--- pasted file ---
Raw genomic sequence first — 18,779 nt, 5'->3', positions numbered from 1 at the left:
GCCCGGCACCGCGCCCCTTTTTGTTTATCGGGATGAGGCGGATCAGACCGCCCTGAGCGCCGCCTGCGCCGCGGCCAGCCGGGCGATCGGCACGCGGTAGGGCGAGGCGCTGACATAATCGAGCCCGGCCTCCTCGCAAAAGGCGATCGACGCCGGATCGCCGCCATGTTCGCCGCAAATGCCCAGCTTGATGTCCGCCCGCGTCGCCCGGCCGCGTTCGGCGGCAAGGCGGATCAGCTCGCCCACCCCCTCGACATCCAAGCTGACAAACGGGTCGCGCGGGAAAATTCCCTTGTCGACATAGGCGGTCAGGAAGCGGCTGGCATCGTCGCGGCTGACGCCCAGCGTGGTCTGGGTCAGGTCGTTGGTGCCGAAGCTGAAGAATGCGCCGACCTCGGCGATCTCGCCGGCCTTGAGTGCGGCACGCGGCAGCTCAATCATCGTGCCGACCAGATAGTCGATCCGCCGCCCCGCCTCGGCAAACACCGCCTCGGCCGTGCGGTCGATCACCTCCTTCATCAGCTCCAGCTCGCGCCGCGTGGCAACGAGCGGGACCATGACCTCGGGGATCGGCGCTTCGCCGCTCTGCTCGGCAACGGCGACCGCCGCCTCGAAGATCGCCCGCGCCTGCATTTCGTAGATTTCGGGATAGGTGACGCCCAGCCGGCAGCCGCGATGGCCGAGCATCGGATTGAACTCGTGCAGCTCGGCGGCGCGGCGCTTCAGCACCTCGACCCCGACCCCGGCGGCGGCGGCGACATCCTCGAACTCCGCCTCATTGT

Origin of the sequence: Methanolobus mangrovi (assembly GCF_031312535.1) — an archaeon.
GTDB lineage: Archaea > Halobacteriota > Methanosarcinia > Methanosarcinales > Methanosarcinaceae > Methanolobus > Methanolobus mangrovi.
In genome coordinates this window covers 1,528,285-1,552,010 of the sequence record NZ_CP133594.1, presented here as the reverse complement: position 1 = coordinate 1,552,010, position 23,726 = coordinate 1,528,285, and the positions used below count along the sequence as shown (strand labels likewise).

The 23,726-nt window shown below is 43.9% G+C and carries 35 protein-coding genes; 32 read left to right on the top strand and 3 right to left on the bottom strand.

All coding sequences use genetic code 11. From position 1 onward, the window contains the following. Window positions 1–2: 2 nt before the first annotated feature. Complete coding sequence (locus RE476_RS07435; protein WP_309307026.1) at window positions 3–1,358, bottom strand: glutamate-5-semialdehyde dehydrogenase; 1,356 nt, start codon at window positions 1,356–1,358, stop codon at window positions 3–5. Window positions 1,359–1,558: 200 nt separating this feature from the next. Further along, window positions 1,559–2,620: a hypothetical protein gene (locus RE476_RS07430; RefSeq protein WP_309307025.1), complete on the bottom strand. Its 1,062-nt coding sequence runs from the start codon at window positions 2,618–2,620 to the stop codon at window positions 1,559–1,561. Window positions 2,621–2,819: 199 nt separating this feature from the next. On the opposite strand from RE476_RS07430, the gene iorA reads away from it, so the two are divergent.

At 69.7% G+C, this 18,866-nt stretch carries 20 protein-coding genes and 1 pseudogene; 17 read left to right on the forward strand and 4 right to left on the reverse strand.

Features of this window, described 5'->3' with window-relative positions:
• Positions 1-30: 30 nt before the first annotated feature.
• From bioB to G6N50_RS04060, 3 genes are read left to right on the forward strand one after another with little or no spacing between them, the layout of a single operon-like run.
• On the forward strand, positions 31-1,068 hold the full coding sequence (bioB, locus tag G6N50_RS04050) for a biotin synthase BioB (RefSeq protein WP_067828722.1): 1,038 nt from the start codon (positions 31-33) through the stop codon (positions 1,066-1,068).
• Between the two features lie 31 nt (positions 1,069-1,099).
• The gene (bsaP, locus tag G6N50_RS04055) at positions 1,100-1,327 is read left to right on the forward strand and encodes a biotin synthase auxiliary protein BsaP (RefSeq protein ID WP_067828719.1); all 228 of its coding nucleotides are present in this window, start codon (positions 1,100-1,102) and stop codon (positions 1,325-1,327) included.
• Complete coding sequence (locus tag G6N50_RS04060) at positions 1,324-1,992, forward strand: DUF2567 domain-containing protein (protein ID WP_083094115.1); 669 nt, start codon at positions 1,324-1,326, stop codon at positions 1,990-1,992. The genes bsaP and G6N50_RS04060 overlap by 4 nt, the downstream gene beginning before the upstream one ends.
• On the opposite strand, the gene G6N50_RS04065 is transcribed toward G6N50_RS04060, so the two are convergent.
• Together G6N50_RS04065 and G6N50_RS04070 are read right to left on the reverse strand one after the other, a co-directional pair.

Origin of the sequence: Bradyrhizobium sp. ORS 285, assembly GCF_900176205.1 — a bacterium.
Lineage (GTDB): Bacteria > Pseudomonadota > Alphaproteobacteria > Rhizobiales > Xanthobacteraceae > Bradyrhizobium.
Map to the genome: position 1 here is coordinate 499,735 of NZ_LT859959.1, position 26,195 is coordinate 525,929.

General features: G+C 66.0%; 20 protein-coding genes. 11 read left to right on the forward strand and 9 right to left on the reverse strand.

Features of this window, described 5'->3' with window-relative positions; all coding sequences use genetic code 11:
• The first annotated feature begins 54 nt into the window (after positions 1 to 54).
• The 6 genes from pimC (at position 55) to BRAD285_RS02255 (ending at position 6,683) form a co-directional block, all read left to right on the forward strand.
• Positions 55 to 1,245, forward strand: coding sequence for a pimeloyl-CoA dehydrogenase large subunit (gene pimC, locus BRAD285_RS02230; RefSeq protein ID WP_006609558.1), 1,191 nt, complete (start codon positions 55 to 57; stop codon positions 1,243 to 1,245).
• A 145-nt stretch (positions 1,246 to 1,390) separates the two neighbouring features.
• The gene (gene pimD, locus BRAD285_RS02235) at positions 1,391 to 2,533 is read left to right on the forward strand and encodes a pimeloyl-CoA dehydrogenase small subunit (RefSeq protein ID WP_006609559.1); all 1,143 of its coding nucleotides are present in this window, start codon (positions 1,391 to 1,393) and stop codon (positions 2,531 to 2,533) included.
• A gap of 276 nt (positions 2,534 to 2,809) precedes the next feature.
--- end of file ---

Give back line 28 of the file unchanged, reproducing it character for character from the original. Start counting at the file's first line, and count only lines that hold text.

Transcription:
• A gap of 276 nt (positions 2,534 to 2,809) precedes the next feature.